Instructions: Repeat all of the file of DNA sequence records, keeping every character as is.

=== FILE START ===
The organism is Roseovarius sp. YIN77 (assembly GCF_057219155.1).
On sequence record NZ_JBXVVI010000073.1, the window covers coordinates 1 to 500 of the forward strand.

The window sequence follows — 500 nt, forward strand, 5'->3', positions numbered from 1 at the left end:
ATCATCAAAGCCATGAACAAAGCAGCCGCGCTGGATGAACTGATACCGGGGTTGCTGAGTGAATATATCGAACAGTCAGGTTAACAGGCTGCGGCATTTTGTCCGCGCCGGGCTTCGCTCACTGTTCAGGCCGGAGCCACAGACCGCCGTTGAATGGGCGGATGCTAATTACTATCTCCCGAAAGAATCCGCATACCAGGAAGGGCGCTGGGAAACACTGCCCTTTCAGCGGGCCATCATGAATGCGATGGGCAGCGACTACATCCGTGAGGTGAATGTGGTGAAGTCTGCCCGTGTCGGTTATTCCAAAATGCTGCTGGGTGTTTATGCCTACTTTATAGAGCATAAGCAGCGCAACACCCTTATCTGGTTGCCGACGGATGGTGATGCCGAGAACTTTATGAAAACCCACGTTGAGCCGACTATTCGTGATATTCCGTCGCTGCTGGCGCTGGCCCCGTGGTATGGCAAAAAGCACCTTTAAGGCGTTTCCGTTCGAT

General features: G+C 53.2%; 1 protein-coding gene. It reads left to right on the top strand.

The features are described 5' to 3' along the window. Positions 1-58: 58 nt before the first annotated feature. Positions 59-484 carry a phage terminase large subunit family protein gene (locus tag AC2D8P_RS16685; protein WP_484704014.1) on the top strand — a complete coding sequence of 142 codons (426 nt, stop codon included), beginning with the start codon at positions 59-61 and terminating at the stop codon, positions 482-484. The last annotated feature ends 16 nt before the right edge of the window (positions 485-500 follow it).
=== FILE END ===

The organism is Roseovarius sp. YIN77 (assembly GCF_057219155.1).
On sequence record NZ_JBXVVI010000073.1, the window covers coordinates 1 to 500 of the forward strand.

The window sequence follows — 500 nt, forward strand, 5'->3', positions numbered from 1 at the left end:
ATCATCAAAGCCATGAACAAAGCAGCCGCGCTGGATGAACTGATACCGGGGTTGCTGAGTGAATATATCGAACAGTCAGGTTAACAGGCTGCGGCATTTTGTCCGCGCCGGGCTTCGCTCACTGTTCAGGCCGGAGCCACAGACCGCCGTTGAATGGGCGGATGCTAATTACTATCTCCCGAAAGAATCCGCATACCAGGAAGGGCGCTGGGAAACACTGCCCTTTCAGCGGGCCATCATGAATGCGATGGGCAGCGACTACATCCGTGAGGTGAATGTGGTGAAGTCTGCCCGTGTCGGTTATTCCAAAATGCTGCTGGGTGTTTATGCCTACTTTATAGAGCATAAGCAGCGCAACACCCTTATCTGGTTGCCGACGGATGGTGATGCCGAGAACTTTATGAAAACCCACGTTGAGCCGACTATTCGTGATATTCCGTCGCTGCTGGCGCTGGCCCCGTGGTATGGCAAAAAGCACCTTTAAGGCGTTTCCGTTCGAT

General features: G+C 53.2%; 1 protein-coding gene. It reads left to right on the top strand.

The features are described 5' to 3' along the window. Positions 1-58: 58 nt before the first annotated feature. Positions 59-484 carry a phage terminase large subunit family protein gene (locus tag AC2D8P_RS16685; protein WP_484704014.1) on the top strand — a complete coding sequence of 142 codons (426 nt, stop codon included), beginning with the start codon at positions 59-61 and terminating at the stop codon, positions 482-484. The last annotated feature ends 16 nt before the right edge of the window (positions 485-500 follow it).